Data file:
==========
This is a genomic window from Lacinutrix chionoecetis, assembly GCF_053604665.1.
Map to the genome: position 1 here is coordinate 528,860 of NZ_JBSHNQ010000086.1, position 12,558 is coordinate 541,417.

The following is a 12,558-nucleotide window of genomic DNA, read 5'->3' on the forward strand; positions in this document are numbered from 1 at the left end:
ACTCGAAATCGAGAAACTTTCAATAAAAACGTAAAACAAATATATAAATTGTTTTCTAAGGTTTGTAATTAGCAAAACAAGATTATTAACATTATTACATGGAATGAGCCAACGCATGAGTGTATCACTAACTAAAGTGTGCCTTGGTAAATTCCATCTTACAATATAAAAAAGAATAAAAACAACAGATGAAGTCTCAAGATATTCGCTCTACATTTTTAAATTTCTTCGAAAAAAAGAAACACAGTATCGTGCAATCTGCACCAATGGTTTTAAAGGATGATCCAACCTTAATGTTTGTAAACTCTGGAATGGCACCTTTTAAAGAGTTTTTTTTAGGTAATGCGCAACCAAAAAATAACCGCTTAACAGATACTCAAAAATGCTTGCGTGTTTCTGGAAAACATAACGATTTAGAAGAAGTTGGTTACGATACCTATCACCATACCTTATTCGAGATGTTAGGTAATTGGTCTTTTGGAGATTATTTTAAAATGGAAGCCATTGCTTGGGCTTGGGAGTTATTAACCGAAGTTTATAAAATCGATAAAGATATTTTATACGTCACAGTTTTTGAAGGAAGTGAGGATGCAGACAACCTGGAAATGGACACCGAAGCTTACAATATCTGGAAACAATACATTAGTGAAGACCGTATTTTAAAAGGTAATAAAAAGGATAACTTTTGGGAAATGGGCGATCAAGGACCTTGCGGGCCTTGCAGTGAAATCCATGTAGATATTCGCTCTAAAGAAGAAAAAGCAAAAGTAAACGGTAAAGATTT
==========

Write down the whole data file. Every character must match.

This is a genomic window from Lacinutrix chionoecetis, assembly GCF_053604665.1.
Map to the genome: position 1 here is coordinate 528,860 of NZ_JBSHNQ010000086.1, position 12,558 is coordinate 541,417.

The following is a 12,558-nucleotide window of genomic DNA, read 5'->3' on the forward strand; positions in this document are numbered from 1 at the left end:
ACTCGAAATCGAGAAACTTTCAATAAAAACGTAAAACAAATATATAAATTGTTTTCTAAGGTTTGTAATTAGCAAAACAAGATTATTAACATTATTACATGGAATGAGCCAACGCATGAGTGTATCACTAACTAAAGTGTGCCTTGGTAAATTCCATCTTACAATATAAAAAAGAATAAAAACAACAGATGAAGTCTCAAGATATTCGCTCTACATTTTTAAATTTCTTCGAAAAAAAGAAACACAGTATCGTGCAATCTGCACCAATGGTTTTAAAGGATGATCCAACCTTAATGTTTGTAAACTCTGGAATGGCACCTTTTAAAGAGTTTTTTTTAGGTAATGCGCAACCAAAAAATAACCGCTTAACAGATACTCAAAAATGCTTGCGTGTTTCTGGAAAACATAACGATTTAGAAGAAGTTGGTTACGATACCTATCACCATACCTTATTCGAGATGTTAGGTAATTGGTCTTTTGGAGATTATTTTAAAATGGAAGCCATTGCTTGGGCTTGGGAGTTATTAACCGAAGTTTATAAAATCGATAAAGATATTTTATACGTCACAGTTTTTGAAGGAAGTGAGGATGCAGACAACCTGGAAATGGACACCGAAGCTTACAATATCTGGAAACAATACATTAGTGAAGACCGTATTTTAAAAGGTAATAAAAAGGATAACTTTTGGGAAATGGGCGATCAAGGACCTTGCGGGCCTTGCAGTGAAATCCATGTAGATATTCGCTCTAAAGAAGAAAAAGCAAAAGTAAACGGTAAAGATTT